[0011]FIG. 4 shows a basic MMIC implementation of QPSK modulator 400 using a number of 90 degree Lange couplers 402, 404, 406, and 408. Conventional MMIC implementation of QPSK modulator 400 has carrier input 410 entering QPSK modulator 400 and then split into two orthogonal components 412 and 414 by use of Lange coupler 402. Orthogonal components 412 and 414 then pass into two variable bi-phase modulators 404 and 406, which each include another Lange coupler. Bi-phase modulators 404 and 406 split the signal again before the signal goes into variable reflection loads 416, 418, 420, and 422. These complex circuits have been popular as analog modulators, or as vector modulators, where both amplitude and phase are varied. Normally, 90 degree hybrids or Lange couplers are used. The added complexity of these circuit designs and the technical difficulties they present in achieving the low amplitude and phase error over the wide bandwidth requirement needed for high data rate operation, however, has largely limited them to Mbps data rates, where the relative bandwidth requirement is reduced because the bandwidth required for the lower, Mbps, data rate is narrow enough relative to the higher intermediate or carrier frequency.

[0012]FIG. 5 shows how two QPSK modulation systems 510 and 520 may be combined in a QAM modulation system 500 to achieve a 16 QAM signal 536. An RF or IF carrier is provided by local oscillator 504 using timing reference 501, as known in the art. The RF or IF carrier is split into carriers 514 and 524, and each is fed into QPSK modulation systems 510 and 520, respectively. Two-bit data word 512, which includes bits b0 and b1 as shown in FIG. 5, and carrier 514 are input to QPSK modulation system 510. QPSK modulation system 510 outputs QPSK modulated carrier 516 corresponding to a signal which may be represented, as described above in connection with FIG. 2, by vectors 616 on phase diagram 610 shown in FIG. 6. Similarly, two-bit data word 522, which includes bits b2 and b3 as shown in FIG. 5, and carrier 524 are input to QPSK modulation system 520. QPSK modulation system 520 outputs a QPSK modulated carrier 526, which travels through attenuator 527. Attenuator 527 lowers the amplitude of QPSK modulated carrier 526. The attenuated QPSK modulated carrier 526 corresponds to a signal which may be represented, as described above in connection with FIG. 2, by vectors 626 on phase diagram 620 shown in FIG. 6.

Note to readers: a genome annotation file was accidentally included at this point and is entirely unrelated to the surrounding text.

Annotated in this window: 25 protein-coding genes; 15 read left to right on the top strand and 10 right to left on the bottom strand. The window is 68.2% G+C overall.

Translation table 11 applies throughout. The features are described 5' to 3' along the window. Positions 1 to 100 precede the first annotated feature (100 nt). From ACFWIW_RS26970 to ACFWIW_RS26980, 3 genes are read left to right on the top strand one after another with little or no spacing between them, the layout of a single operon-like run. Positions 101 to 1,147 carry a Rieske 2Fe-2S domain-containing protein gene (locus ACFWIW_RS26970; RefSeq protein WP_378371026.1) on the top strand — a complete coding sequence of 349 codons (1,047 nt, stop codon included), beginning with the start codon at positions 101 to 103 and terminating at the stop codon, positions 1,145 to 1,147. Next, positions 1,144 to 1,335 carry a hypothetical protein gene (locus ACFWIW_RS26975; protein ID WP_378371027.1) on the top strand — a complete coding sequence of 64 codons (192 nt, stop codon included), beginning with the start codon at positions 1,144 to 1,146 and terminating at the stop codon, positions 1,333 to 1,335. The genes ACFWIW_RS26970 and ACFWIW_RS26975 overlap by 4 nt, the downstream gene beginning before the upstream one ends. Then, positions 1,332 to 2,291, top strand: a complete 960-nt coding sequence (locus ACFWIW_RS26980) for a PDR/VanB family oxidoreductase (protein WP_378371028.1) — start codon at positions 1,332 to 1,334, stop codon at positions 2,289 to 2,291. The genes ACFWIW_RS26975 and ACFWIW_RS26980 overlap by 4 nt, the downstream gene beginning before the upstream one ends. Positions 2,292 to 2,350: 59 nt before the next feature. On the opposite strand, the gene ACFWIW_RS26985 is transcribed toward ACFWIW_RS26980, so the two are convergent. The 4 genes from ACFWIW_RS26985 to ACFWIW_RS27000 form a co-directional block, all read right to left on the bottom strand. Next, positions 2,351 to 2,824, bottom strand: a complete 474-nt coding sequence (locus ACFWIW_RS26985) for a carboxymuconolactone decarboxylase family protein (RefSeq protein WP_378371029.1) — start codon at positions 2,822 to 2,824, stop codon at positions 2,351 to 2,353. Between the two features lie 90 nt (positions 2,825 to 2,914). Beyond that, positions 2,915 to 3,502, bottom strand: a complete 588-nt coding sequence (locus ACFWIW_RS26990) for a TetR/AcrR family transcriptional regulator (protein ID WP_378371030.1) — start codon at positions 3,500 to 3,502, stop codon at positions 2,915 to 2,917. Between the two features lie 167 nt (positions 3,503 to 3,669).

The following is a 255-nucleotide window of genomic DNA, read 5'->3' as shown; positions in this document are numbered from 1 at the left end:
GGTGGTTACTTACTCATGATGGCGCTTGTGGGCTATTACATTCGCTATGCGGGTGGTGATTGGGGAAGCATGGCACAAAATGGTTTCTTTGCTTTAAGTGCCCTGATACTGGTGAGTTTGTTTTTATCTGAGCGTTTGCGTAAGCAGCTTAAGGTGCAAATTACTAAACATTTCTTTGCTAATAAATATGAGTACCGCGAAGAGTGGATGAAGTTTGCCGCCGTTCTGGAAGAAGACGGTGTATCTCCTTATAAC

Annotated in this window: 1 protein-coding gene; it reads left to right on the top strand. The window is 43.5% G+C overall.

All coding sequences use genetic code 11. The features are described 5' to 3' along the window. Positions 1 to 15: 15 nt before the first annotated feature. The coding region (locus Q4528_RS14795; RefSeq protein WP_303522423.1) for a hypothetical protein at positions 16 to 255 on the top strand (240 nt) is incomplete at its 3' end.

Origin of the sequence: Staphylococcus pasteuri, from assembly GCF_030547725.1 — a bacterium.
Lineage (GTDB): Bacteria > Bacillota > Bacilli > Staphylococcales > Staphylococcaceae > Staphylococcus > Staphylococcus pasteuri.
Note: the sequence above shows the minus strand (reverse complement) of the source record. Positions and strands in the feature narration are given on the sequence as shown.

[0013] As seen in FIG. 5, the two QPSK modulated carriers 516 and 526 are added by summer 530 and output as QAM modulated carrier 536 corresponding to a signal which may be represented, as described above in connection with FIG. 2, by vectors 636 on phase diagram 630 shown in FIG. 6. The addition of QPSK modulated carriers 516 and 526 is indicated in FIG. 6 by plus sign 632 and equal sign 634 representing addition of phase diagrams 610 and 620 corresponding to QPSK modulated carriers 516 and 526, respectively. Because each vector 616 and 626 represents a signal, addition of the phase diagrams is accomplished by adding each possible pair of vectors 616 and 626 to produce a vector or symbol 636 in phase diagram 630. The configuration formed by symbols 636 is referred to as a 16 QAM constellation. The vectors 616 are also shown in phase diagram 630 to provide a size orientation for the purposes of illustration only, but do not form part of the 16 QAM constellation illustrated in phase diagram 630. Each symbol 636 represents a pair of two-bit data words 512 and 522, which may be viewed as a four-bit data word, b0, b1, b2, b3. Each four-bit data word has 16 possible values each of which is mapped by QAM modulation system 500 to one distinct symbol 636 of the 16 symbols 636.